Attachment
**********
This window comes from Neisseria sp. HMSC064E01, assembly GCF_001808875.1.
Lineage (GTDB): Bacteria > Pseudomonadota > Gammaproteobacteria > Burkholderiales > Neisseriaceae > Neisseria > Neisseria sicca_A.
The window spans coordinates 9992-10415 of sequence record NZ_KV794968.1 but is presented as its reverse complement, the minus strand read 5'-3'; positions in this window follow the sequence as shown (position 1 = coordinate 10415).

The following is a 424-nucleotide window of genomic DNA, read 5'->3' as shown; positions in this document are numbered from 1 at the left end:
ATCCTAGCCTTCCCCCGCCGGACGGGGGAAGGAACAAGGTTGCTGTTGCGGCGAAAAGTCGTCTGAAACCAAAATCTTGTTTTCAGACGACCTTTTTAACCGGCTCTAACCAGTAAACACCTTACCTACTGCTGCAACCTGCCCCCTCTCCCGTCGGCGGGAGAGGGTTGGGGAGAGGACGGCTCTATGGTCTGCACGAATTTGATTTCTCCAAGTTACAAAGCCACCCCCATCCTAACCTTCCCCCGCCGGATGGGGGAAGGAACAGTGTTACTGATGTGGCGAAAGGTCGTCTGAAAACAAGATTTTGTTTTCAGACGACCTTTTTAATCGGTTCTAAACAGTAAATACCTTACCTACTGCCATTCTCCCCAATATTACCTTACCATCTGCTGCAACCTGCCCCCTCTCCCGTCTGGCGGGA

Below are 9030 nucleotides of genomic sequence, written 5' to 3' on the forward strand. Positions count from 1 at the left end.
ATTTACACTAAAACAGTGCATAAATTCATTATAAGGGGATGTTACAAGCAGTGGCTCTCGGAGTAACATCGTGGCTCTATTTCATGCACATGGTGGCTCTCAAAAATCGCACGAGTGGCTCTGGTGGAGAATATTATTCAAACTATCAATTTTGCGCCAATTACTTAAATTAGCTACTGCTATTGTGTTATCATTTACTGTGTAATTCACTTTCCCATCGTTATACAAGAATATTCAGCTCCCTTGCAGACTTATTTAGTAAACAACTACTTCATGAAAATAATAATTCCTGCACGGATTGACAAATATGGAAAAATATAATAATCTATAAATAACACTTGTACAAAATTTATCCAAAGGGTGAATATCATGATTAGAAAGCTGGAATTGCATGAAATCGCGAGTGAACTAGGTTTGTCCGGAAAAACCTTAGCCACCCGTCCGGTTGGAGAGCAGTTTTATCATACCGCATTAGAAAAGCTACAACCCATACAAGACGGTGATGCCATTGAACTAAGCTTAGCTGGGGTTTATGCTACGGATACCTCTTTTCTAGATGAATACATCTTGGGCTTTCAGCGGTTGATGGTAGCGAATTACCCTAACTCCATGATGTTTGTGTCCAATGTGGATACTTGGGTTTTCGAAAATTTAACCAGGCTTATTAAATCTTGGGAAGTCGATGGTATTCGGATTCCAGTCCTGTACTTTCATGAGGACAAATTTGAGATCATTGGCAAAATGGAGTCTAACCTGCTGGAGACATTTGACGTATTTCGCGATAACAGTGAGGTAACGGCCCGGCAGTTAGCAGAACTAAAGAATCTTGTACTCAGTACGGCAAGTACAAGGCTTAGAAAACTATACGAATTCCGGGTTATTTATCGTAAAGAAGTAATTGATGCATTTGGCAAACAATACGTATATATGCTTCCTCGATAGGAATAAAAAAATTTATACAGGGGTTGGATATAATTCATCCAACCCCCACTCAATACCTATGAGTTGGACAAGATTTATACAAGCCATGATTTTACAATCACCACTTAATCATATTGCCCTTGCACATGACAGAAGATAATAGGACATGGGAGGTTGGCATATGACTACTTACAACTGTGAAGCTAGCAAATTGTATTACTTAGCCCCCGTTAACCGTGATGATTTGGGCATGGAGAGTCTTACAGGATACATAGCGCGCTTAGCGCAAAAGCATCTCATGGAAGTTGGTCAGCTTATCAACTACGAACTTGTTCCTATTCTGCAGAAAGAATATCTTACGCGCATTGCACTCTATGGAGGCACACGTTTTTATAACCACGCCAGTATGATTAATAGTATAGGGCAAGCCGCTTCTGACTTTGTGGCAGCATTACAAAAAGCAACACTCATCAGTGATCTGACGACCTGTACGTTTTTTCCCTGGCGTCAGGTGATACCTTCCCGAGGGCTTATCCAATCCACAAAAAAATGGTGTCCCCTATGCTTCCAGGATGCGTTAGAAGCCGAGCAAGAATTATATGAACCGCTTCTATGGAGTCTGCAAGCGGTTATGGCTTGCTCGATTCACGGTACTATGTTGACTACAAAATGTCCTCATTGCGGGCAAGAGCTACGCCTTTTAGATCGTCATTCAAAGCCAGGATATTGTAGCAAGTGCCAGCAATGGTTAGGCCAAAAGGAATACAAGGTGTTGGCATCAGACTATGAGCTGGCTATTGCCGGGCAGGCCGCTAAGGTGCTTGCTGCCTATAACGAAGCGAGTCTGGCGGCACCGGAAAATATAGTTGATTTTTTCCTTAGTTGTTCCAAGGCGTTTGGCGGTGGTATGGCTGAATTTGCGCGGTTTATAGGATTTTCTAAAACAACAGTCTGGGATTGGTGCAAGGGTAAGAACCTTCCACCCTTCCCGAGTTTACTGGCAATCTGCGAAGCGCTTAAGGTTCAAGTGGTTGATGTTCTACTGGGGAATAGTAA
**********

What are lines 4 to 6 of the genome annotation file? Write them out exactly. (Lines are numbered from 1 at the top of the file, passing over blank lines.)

The following is a 424-nucleotide window of genomic DNA, read 5'->3' as shown; positions in this document are numbered from 1 at the left end:
ATCCTAGCCTTCCCCCGCCGGACGGGGGAAGGAACAAGGTTGCTGTTGCGGCGAAAAGTCGTCTGAAACCAAAATCTTGTTTTCAGACGACCTTTTTAACCGGCTCTAACCAGTAAACACCTTACCTACTGCTGCAACCTGCCCCCTCTCCCGTCGGCGGGAGAGGGTTGGGGAGAGGACGGCTCTATGGTCTGCACGAATTTGATTTCTCCAAGTTACAAAGCCACCCCCATCCTAACCTTCCCCCGCCGGATGGGGGAAGGAACAGTGTTACTGATGTGGCGAAAGGTCGTCTGAAAACAAGATTTTGTTTTCAGACGACCTTTTTAATCGGTTCTAAACAGTAAATACCTTACCTACTGCCATTCTCCCCAATATTACCTTACCATCTGCTGCAACCTGCCCCCTCTCCCGTCTGGCGGGA

Below are 9030 nucleotides of genomic sequence, written 5' to 3' on the forward strand. Positions count from 1 at the left end.